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James Bond creator Ian Fleming argued case for appeasing Hitler

14-Jun-2008 • Literary

Ian Fleming, the creator of James Bond, favoured appeasing Nazi Germany and dismissed those urging war with Hitler as “the slaughterhouse brigade” in a letter to The Times a year before the Second World War - writes Ben Macintyre in The Times.

Historians and biographers have hitherto overlooked the letter, published on September 28, 1938, as Britain waited to hear the outcome of Neville Chamberlain’s fateful meeting with Hitler in Munich. The letter was uncovered through the Times electronic archive, which has now been made accessible to the public.

During the war Fleming became an officer in Naval Intelligence and a dedicated enemy of fascism, but in the immediate prewar period, like many Britons, he appears to have believed that a deal could still be done with Hitler to avert war.

In the letter, Fleming argued that if Hitler’s territorial ambitions were limited to the aims he outlined in 1920 – uniting a greater Germany of German peoples, repealing the Versailles treaty and obtaining further territory for the German population – then Britain should step back from war.

“There will be no peace, no return of prosperity, and no happiness in Europe until England and France agree to the fulfilment of Herr Hitler’s stated programme in exchange for a binding disarmament pact,” he wrote.

However, he added that if Germany intended to rearm for aggressive purposes – “as she did in 1914” – then Britain should prepare for war.

“If . . . it is made clear that Germany already aims once again at world domination by aggression – then it will be time to organise this country on a war-time basis and announce to Germany that we shall fight at the first act of aggression.” Like many others at the time, Fleming still held out the hope “that Herr Hitler means what he says”, and that Nazi territorial ambitions could still be contained by diplomatic negotiation.

Fleming suggested that unless Chamberlain obtained firm guarantees from Hitler, Britain would face a choice between a binding peace pact or all-out war. “It will be time to turn a reluctant ear either to the dangerous counsels of the slaughterhouse brigade or to the bemused vapourings of those who long for the day when England is another Holland and out of the fight for ever.” Fleming’s letter was published on the day that Hitler and Chamberlain met in Munich in the midst of the crisis over Sudetenland, the area of Czechoslovakia with a large minority ethnic German population that Hitler was seeking to annex. The day after the letter appeared, Chamberlain signed the Munich agreement, effectively allowing Hitler to take over Czechoslovakia’s defensive frontier, and then flew back to Britain to declare: “Peace in our time”.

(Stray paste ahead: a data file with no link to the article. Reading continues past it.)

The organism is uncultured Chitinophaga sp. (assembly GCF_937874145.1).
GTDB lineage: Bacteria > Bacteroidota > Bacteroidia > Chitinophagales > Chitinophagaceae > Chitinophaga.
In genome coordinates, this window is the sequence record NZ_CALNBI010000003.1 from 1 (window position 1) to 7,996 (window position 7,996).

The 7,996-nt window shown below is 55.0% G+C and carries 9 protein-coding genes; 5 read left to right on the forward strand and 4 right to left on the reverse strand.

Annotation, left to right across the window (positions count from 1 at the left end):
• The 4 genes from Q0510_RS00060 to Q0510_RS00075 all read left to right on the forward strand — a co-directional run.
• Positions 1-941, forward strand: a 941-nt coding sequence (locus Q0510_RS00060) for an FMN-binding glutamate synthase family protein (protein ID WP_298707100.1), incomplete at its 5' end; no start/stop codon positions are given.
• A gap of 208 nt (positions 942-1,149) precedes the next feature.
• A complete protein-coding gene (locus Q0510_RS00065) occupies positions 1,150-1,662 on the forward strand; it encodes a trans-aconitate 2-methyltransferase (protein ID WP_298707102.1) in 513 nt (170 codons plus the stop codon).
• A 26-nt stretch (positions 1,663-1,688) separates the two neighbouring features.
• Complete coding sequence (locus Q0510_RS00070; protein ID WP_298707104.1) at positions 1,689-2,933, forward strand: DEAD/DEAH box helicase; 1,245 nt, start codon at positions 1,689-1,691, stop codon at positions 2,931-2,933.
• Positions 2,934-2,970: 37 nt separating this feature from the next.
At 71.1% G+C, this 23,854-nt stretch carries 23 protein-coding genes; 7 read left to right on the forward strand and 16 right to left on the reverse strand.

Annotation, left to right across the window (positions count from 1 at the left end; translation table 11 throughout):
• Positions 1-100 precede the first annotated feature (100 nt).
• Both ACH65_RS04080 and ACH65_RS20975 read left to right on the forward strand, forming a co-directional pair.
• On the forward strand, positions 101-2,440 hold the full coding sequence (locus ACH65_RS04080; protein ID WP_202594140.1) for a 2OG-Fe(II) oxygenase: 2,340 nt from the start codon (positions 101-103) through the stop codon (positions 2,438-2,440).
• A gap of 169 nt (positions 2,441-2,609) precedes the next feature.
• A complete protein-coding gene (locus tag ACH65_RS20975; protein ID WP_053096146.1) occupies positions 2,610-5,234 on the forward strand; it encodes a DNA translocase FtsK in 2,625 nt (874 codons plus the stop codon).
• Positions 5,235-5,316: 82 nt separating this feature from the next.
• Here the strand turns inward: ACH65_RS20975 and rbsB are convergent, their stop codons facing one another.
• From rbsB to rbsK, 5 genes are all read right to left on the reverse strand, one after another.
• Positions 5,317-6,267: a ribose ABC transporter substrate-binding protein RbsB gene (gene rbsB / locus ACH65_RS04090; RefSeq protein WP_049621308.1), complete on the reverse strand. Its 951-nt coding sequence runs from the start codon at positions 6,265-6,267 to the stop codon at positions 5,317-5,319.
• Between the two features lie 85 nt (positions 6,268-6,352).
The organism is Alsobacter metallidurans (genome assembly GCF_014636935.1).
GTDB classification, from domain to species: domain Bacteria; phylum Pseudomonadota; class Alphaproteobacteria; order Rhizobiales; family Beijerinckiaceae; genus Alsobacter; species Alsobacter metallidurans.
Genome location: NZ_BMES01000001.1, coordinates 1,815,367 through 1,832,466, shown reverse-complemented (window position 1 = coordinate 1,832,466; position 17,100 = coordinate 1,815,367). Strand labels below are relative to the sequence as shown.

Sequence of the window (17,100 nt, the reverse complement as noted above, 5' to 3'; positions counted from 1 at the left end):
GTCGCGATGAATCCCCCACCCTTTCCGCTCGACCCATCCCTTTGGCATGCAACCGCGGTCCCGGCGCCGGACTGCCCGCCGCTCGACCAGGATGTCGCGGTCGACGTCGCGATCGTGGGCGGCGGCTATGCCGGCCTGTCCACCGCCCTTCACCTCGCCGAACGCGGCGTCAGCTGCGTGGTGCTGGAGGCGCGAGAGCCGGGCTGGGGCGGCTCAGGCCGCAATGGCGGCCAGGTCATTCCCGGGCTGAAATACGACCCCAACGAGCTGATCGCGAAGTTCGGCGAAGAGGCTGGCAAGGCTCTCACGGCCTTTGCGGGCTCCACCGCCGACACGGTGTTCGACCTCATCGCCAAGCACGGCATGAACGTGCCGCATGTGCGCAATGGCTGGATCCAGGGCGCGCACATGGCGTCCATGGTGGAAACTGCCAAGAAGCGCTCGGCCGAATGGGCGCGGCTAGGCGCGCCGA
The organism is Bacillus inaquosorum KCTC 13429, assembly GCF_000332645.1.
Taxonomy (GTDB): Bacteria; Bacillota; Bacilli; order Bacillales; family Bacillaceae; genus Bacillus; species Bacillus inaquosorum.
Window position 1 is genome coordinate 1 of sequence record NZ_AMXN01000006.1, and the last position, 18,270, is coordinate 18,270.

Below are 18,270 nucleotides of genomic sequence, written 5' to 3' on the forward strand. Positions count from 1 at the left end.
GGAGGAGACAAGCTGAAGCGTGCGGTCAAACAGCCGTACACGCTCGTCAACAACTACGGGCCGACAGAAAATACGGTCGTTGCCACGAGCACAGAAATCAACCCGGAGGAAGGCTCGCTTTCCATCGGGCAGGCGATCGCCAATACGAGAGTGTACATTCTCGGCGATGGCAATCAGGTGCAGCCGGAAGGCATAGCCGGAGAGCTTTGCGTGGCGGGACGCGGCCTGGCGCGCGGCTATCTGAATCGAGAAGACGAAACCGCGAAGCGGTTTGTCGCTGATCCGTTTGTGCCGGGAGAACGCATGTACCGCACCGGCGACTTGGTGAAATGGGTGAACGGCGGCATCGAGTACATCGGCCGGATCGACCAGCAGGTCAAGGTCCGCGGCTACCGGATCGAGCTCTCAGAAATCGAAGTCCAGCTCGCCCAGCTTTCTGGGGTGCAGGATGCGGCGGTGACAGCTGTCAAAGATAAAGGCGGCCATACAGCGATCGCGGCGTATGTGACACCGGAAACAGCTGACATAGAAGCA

In some ways, Fleming’s letter was preaching to the converted, for The Times was strongly in favour of appeasement – perhaps the most misguided editorial stance in the newspaper’s history. Three weeks before Fleming’s letter appeared, the paper ran a leading article suggesting that Czechoslovakia simply cede territory to Germany. The editor at the time, Geoffrey Dawson, was determined to maintain peace.

Intriguingly, Peter Fleming, Ian’s brother, was then working as an editorial writer at The Times, contributing leaders on the Munich crisis under Dawson’s editorship. Like his brother, Peter would go on to become a highly successful intelligence officer.

The following March, six months after Fleming’s letter appeared, Germany seized the rest of Czechoslovakia, setting in motion the chain of events that would propel Britain, and the Flemings, into war.

Andrew Lycett, Ian Fleming’s biographer, described the letter as “an interesting study in political compromise”. Lycett said: “It has aspects of what we now know as appeasement. Conceding that Hitler should be allowed his demands over the German peoples in Czechoslovakia, but adamant that Hitler should be told: thus far, and no further.” Lycett points out that although Fleming was something of a Germanophile, having spent part of his youth and education in Germany, his family was also closely linked to Winston Churchill, the most vigorous opponent of appeasement.

Churchill wrote the Times obituary of Fleming’s father, who died in the trenches in 1917. A framed copy remained on Ian Fleming’s desk throughout his life.

David Cannadine, Professor of British History at the University of London Institute of Historical Research, pointed out that Fleming’s views were not exceptional for the 1930s: “Very few people wanted to go to war in 1938, especially those who had lost relatives in the first war, as Fleming had.”

At the time the letter was written in 1938, Fleming was a bachelor of 30 living in London after trying his hand, with limited success, at stockbroking, banking and journalism. By pure coincidence, his flat in Ebury Street had previously been the home of Sir Oswald Mosley, the British Fascist leader.

There was no doubting Fleming’s dedication to the war effort once the conflict was under way, nor the vehemence of his hatred for Nazism.

Many of Fleming’s villains have German names, and many have Nazi pasts: for example, Hugo Drax in Moonraker is really the former Nazi officer Graf Hugo von der Drache, while his aide de camp is Willy Krebs (Hans Krebs was Hitler’s army chief of staff). Ernst Stavro Blofeld, we are told, spied for the Nazis, while Le Chiffre in Casino Royale is found in a misplaced persons camp in Dachau at the end of the war, suffering from amnesia.

Thanks to `Sir Hilary Bray OBE` for the alert.

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